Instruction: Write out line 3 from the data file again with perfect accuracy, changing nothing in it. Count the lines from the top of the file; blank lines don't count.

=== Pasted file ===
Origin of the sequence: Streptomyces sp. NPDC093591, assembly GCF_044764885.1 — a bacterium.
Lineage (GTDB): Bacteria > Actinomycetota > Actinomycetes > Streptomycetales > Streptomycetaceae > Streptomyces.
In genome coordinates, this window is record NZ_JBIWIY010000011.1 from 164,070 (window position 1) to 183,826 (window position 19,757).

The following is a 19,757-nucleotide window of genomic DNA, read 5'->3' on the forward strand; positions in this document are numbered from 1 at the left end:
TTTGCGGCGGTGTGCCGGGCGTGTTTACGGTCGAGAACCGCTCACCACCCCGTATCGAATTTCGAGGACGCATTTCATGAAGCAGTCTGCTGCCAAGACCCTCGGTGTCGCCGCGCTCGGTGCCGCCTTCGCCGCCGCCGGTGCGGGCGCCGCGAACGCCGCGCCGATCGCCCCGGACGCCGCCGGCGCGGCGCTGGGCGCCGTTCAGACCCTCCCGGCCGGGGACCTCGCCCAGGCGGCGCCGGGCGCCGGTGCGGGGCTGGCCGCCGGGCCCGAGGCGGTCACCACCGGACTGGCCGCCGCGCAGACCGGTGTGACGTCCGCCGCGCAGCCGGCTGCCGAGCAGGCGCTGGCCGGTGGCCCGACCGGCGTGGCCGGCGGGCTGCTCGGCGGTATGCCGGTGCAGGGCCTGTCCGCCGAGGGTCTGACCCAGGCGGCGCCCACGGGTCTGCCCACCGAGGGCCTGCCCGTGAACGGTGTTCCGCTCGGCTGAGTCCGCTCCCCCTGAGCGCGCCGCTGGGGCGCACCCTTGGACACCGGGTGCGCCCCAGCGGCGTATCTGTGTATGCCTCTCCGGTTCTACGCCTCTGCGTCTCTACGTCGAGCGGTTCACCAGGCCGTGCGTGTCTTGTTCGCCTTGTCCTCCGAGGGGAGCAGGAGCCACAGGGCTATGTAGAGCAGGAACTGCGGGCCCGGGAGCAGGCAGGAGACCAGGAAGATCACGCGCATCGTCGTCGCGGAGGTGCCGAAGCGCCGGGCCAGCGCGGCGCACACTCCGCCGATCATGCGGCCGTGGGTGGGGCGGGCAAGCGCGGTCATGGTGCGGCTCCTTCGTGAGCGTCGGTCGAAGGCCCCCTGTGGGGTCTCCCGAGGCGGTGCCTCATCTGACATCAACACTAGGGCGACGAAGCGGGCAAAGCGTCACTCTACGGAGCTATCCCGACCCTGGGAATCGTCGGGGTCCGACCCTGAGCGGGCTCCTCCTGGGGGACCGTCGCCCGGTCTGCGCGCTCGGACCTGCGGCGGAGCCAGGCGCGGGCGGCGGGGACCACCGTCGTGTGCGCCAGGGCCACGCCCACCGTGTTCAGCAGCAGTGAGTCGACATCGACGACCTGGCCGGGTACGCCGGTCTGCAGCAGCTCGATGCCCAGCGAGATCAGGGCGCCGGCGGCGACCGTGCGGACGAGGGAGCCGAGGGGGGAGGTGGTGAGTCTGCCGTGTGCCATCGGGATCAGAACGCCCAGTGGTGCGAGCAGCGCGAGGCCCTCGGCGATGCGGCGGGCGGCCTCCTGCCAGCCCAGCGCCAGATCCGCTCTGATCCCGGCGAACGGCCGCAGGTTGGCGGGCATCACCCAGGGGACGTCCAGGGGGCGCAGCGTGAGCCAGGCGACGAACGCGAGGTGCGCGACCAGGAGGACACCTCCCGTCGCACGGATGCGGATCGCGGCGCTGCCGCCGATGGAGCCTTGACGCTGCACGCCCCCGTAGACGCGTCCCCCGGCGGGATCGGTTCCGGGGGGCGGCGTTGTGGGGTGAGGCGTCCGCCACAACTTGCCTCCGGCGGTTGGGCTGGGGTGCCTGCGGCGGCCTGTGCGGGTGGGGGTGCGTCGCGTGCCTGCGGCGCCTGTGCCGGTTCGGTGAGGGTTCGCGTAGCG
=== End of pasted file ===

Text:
In genome coordinates, this window is record NZ_JBIWIY010000011.1 from 164,070 (window position 1) to 183,826 (window position 19,757).